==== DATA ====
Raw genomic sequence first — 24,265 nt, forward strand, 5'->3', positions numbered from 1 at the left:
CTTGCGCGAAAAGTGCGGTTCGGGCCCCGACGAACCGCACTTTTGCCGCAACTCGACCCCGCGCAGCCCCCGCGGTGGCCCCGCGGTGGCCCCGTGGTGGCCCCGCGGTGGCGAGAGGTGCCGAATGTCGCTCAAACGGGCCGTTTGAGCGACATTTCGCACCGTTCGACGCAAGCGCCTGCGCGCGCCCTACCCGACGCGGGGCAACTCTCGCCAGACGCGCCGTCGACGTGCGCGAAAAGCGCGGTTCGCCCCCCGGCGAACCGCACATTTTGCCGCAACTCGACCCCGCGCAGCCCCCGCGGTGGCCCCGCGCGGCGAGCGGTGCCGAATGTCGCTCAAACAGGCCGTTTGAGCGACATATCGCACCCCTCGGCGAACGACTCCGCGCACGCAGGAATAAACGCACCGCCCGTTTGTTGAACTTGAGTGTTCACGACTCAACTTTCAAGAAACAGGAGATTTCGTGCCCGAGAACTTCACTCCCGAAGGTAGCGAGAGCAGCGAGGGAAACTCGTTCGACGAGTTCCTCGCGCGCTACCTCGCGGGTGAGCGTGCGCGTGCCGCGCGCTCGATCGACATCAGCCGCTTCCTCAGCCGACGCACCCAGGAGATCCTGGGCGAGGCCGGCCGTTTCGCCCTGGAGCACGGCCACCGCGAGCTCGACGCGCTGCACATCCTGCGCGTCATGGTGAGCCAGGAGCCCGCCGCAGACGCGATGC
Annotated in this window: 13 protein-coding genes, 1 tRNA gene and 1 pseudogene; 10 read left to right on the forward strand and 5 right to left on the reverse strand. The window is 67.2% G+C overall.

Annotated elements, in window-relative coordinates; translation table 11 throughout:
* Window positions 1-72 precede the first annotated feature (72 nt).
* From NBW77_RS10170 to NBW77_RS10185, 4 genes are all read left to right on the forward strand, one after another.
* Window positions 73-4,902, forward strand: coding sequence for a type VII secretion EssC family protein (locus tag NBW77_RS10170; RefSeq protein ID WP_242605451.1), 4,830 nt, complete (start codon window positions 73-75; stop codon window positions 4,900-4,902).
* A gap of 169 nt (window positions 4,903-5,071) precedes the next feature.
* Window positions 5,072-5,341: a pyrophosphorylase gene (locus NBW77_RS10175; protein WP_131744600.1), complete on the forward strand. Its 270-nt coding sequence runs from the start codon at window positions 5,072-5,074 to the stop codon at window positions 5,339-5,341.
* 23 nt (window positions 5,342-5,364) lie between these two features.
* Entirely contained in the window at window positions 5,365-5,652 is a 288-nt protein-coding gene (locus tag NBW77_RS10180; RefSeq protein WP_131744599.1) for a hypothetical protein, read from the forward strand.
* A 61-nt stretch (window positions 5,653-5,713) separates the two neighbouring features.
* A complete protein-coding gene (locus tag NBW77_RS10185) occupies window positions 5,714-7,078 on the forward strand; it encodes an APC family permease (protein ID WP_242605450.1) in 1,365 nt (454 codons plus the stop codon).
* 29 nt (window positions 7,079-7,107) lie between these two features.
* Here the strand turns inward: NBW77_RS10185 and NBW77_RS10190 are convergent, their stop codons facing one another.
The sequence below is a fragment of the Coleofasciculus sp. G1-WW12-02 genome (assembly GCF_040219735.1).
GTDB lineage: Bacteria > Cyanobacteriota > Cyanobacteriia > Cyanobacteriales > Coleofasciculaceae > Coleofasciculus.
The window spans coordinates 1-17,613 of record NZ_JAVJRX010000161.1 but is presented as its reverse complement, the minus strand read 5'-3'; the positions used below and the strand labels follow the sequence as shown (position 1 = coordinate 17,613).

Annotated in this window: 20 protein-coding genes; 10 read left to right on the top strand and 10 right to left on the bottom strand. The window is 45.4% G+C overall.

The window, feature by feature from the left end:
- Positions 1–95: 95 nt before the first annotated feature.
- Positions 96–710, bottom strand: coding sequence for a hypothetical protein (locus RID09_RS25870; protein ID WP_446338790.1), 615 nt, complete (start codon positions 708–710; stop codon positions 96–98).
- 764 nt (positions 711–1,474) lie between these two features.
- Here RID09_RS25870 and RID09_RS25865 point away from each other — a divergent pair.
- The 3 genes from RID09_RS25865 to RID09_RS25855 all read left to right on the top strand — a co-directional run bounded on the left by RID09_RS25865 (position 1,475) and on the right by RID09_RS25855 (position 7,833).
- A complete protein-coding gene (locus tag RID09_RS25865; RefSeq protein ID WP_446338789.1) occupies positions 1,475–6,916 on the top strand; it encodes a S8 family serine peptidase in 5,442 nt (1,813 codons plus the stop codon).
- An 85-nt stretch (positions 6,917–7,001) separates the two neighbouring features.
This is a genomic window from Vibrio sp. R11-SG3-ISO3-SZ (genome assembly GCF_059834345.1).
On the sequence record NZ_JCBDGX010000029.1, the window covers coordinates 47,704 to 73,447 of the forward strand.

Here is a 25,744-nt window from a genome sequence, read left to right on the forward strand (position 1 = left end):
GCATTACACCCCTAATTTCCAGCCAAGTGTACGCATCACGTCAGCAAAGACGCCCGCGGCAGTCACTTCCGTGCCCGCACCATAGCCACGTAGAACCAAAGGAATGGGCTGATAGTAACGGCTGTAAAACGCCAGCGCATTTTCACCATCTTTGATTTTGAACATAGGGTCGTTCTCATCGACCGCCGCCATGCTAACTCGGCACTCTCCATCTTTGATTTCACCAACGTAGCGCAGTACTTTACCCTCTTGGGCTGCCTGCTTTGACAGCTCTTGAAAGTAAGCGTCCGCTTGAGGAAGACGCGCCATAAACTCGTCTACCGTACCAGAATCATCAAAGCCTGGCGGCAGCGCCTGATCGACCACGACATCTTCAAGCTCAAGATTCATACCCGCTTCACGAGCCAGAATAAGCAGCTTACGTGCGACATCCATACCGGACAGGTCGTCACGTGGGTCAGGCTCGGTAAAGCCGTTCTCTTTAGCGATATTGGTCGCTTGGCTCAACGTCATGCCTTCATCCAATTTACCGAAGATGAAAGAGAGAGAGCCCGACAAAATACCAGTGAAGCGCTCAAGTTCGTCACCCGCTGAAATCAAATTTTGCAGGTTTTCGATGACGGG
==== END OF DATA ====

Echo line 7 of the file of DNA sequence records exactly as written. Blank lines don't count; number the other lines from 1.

* Window positions 73-4,902, forward strand: coding sequence for a type VII secretion EssC family protein (locus tag NBW77_RS10170; RefSeq protein ID WP_242605451.1), 4,830 nt, complete (start codon window positions 73-75; stop codon window positions 4,900-4,902).